||Bolivia El Fuerte Washed Geisha 2020
*Please note that this coffee is sold in 125g bags, not in our regular 250g*
This farm was named in honour of the 'Fort of Samaipata', which is a unique ruin in Bolivia El Fuerte de Samaipata (Fort Samaipata), also known simply as 'El Fuerte', is a pre-Columbian archaeological site. It's unique in that it represents the legacies of Inca, Spanish and Chanè cultures, and it's one of Samaipata's main attractions. Situated in the eastern foothills of the Bolivian Andes, in the Santa Cruz department of Florida province, the archaeological site is also a UNESCO World Heritage site.
El Fuerte de Samaipata is not actually a military fortification, but it is generally considered a pre-Columbian religious site. It was built by the Chané people, who were a pre-Inca culture of Arawak origin. There are also ruins of an Inca city built near the temple; the city was built during the Inca expansion to the southeast. Both Incas and Chanés suffered several raids from Guarani warriors, who invaded the region from time to time. Eventually, the Guarani warriors conquered the plains and valleys of Santa Cruz, and destroyed Samaipata. The Guaranis dominated the region well into the Spanish colonial period.
The Spaniards also built a settlement near the temple, and there are remains of buildings of typical Andalusi Arabic architecture. The Spaniards abandoned the settlement and moved to the nearby valley, where the town of Samaipata is currently located. The archaeological site at El Fuerte is unique, and it encompasses buildings of three different cultures: Chanés, Incas and Spaniards.
El Fuerte was a first experiment in developing coffee in a region that has excellent characteristics for producing amazing quality coffee (good soil conditions and high altitude), but which traditionally sees little coffee production and produces no specialty coffee. After consulting with a specialised agronomist, Agricafe (which runs the farm) chose the region of Agua Rica as the ideal location. It's at the edge of the Amboró National Park (some 20 KM east of Samaipata).
Several different varietals were tried initially. Those varietals included Red Bourbon, and Yellow and Red Caturra – although nowadays Agricafe has ventured into growing other varietals. Caturra and Typica (both are traditionally grown in Bolivia) are commonly seen, but alongside other slightly rarer varietals like Java and Geisha. Although there is little need for shade trees because the altitude keeps the temperature down, other trees were planted to protect the coffee trees from the strong winds that are common in the region.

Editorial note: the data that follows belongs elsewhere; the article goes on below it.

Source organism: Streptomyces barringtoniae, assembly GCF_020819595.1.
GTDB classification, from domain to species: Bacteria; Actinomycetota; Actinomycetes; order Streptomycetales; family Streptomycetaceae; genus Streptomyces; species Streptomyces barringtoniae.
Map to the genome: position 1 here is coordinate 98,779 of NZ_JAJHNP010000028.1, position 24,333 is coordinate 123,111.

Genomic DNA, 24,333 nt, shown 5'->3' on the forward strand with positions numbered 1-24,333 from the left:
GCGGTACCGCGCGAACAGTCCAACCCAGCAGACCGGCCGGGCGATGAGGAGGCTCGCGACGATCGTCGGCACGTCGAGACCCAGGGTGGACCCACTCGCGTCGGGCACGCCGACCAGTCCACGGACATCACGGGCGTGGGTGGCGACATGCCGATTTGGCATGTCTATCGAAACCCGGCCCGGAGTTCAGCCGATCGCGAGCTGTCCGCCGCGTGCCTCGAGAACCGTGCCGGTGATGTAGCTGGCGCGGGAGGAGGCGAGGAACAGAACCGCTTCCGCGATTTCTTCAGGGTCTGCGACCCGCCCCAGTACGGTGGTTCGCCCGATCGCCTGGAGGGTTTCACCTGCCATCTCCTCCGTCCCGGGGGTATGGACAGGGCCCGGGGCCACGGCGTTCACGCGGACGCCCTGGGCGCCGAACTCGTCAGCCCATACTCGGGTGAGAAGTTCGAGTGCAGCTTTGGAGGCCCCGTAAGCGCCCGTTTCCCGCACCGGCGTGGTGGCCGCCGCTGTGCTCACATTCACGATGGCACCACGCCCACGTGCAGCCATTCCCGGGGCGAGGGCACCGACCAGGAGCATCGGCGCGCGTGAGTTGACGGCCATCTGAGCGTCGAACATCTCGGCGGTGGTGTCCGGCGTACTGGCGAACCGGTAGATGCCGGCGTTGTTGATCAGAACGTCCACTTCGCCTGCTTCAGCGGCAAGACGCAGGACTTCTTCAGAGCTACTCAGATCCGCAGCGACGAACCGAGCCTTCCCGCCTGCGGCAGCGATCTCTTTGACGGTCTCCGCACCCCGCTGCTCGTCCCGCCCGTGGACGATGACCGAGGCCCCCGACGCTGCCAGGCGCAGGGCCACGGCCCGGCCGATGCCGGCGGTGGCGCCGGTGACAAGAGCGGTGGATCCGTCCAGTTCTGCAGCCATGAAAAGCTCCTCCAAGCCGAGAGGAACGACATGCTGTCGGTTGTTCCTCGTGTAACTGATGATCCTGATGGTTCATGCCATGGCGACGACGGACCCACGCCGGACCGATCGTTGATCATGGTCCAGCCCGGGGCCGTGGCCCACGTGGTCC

Geisha is a varietal that has attracted lots of attention among coffee buyers and farmers, with some super high prices being paid for tiny lots. The name comes from the Gesha village in Ethiopia, where it’s said to have come from. I say 'said to' because it’s believed that coffee stock from this region made its way to Costa Rica (and then on to Panama) in the 1950s, but didn’t find much favour in its new home.
As with other experimental varietals that didn’t do particularly well, the plants were largely ignored or forgotten. Some grew wild or mixed into difficult-to-reach corners of farms. That means it’s difficult to be sure how close what we now call 'Geisha' is to those seeds from Ethiopia many years ago. Regardless, Geisha’s reputation suddenly hit the big time around 2004 as it attracted praise (and high prices) in the Taste of Panama competition, and it became a must-try for coffee geeks.
It’s a spindly plant that needs quite a lot of space and care, but the distinctive floral flavours it delivers have seen it being planted more and more throughout Panama and Costa Rica. It's also slowly appearing in other countries where producers are looking to experiment with new varietals.
The decision to plant coffee at El Fuerte was something of a risk, but it's one that has undoubtedly paid off. The location has proved to be strategic and the weather is ideal; so much so that a second wet mill will soon be established at the site. Once it is, all coffee produced in the Samaipata farms will be processed at El Fuerte.
There's a big hit of almost malty black tea at the start - but with a spoonful of white sugar stirred in. Behind it is a rush of perfumed florals before it finishes with a shoulder of orange.
Department: Santa Cruz
Farm: El Fuerte
Producers: Fincas Rodriguez
Altitude: 1,550–1,700 m.a.s.l.
Floral, black tea, white sugar, orange
Clean cup (1–8): 8
Sweetness (1–8): 6.5
Acidity (1–8): 6
Mouthfeel (1–8): 6
Flavour (1–8): 7
Aftertaste (1–8): 6
Balance (1–8): 6.5
Overall (1–8): 7
Correction (+36): +36
Total: (max. 100): 89
A nice Medium, no more - take it through first and let it develop a little, but it needs to be dropped before it gets to the end of the gap.
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